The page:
A Legendary Tour Through West Africa
Would it be possible to establish a connection between the roots of Jazz and one of its youngest offshoots? It was impossible to say as to whether Jazz, after a long journey through Western civilisation, where it first began, would be recognized in Africa and accepted as something familiar.
Jazz concerts of American or European musicians were rare in Black Africa. Don Cherry came to Sierra Leone and Liberia in the early eighties. The concerts of the trio Don Moye, John Tchicai, Hartmut Geerken in April 1985 were Guinea's first encounter with live modern Jazz.
The five-week tour did not only take the musicians into the capitals of Sierra Leone, Liberia and Guinea (Freetown, Monrovia, Conakry) but also into villages and smaller towns in the countryside where they met and played with local musicians.
The three musician had been united by the desire to go to Black Africa for the sake of the music. John Tchicai was not only fascinated by the energy coming out of Black African music but also wanted to get to know the area his father came from. When Leo Frobenius, the worldwide known anthropologist, moved back to Europe after a long stay in Africa, he brought his loyal African 'boy' with him to Berlin, who later met a danish girl, and they became Tchicai's parents!
It was with thanks to a friend of Jazz, the former German Embassador to Sierra Leone, Christian Nakonz, that the tour actually came about and that it took them to precisely those countries where freed slaves from America had been resettled after slavery had been abolished. He managed to convince other German, foreign and local institutions to organize concerts and workshops. And so the tour turned out to be a fine example of international collaboration between the German Foreign Ministry and the German Embassies, the Ministries of Culture of the host countries, the Danish Foreign Ministry, the American Embassy in Freetown, the local British Council and the American Sierra Rutile Company. The German Goethe-Institute which is actually supposed to encourage international cultural relationships, after hearing of this tour, had forewarned all the institutions involved in this tour in West Africa about such "activities" in a confidential letter!
In spite of the difficult conditions - poor telecommunications, power cuts, lack of fuel - the tour was very well organized. Everywhere the three musicians' wish of meeting local musician and, whenever possible, having them take part, was welcomed with pleasure.
The first concert in the hall of the British Council overlooking the old city of Freetown was particularly exciting because Tchicai, Moye and Geerken were on stage for the first time together. Only Tchicai and Geerken had previously played together in Kabul, Teheran and Athens (LPs 'The Kabul and Teheran Tapes' Vol. 1 & 2 on qbico 87, 2009 and 'Continent' on Praxis CM 102, 1980).
The three musicians knew each other personally and through their records. The first musical communication took place in front of the 'ears' of the public and was, at first, like cautiously feeling a pulse. When "Milo Jazz" (Tamba Musa, Ahmed Bah, Kokeh Bangura, Momoh Kamara, Boackarie Foday, Amadu Carver, Sidikie Kortugbou), six musicians of the National Dance Group of Sierra Leone joined for the second part of the concert with two djembes, slit drum (n'kali), 2 smal drums (mbiligutii, huban) and agogo (a metallophone), an impressively powerful unbroken rhythm with exciting transformations was introduced and the spell was broken.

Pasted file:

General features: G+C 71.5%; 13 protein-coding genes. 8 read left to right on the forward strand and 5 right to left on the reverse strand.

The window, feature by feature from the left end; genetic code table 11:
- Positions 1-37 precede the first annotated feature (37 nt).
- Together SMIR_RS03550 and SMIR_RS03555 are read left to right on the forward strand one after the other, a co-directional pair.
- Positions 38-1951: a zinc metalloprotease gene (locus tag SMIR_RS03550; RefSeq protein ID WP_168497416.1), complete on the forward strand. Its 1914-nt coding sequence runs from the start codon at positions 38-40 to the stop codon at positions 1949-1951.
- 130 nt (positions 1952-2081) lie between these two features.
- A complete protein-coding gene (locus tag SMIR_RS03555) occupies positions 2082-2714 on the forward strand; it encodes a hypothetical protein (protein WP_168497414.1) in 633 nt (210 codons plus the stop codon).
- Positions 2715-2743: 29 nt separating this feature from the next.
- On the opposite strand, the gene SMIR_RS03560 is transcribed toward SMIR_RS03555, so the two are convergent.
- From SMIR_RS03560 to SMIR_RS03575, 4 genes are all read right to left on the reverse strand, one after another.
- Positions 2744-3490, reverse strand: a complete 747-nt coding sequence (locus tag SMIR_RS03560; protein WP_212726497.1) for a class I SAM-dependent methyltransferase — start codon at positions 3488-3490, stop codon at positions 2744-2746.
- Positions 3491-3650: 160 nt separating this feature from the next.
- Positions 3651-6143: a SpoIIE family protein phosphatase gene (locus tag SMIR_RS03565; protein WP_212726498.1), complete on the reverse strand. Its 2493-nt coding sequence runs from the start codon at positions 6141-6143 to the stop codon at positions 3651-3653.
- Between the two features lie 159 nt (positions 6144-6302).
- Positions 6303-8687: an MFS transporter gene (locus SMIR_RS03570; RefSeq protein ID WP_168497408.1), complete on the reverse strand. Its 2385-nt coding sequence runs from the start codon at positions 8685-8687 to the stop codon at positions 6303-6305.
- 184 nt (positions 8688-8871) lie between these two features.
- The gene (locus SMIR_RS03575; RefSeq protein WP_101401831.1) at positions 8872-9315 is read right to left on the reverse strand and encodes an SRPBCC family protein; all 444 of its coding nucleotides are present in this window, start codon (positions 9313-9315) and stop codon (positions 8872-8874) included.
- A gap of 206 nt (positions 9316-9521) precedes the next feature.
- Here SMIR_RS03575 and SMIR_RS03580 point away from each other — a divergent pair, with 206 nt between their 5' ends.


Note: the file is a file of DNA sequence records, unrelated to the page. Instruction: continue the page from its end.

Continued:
The roots of "Milo Jazz" go back to Ebenezer Calender, one of the most popular musicians of Sierra Leone. He recorded so-called palm wine Maringa songs and hits in the older style of Goom-bay. Goom-bay is the source of a modern form of street music called Milojazz, named for the chocolate powder can that, filled with stones, became the signature percussion instrument. The group "Milo Jazz" was founded by Olofemi Cole (Dr. Olo) and later lead by Tamba Musa. Ebenezer Calender died in the age of 73 the day before the Freetown concert took place and the trio together with "Milo Jazz" dedicated that night to the memory of Ebenezer Calender.
Thanks to Walter Mertins from the German Embassy to Sierra Leone who owned one of the first video cameras in that area this documentary film sequences from that historic Freetown concert has been handed down to us. While the trio was in full action, Geerken showed parts of his silent found footage film "the white screen is a red cape" (-verlag ergänzen!) from a 16 mm projector.
The last journey of the trio on this tour was the trip on the ferry across an endlessly broad arm of the sea to the airport of Freetown in the steamy warm haze of the evening twilight. "Milo Jazz" was also on-board and treated the guests to rhythms which made the upper deck swing. The friends played even when the plane took off.
Hartmut Geerken has published a book in german on this west african tour: "motte motte motte" (Spenge: Klaus Ramm 1990).
Hartmut Geerken / Famoudou Don Moye / John Tchicai - The Freetown Concert. Edition mit Video-DVD, herausgegeben in einer limitierten Auflage von 75 Exemplaren im Hybriden-Verlag, Berlin (Reihe Elektronikengel).
Am 8. Oktober 2012 starb John Tchicai in Perpignan.
Hartmut Geerken und Famoudou Don Moye treten gemeinsam auf dem Jazzfest Berlin am 3. November 2012 auf.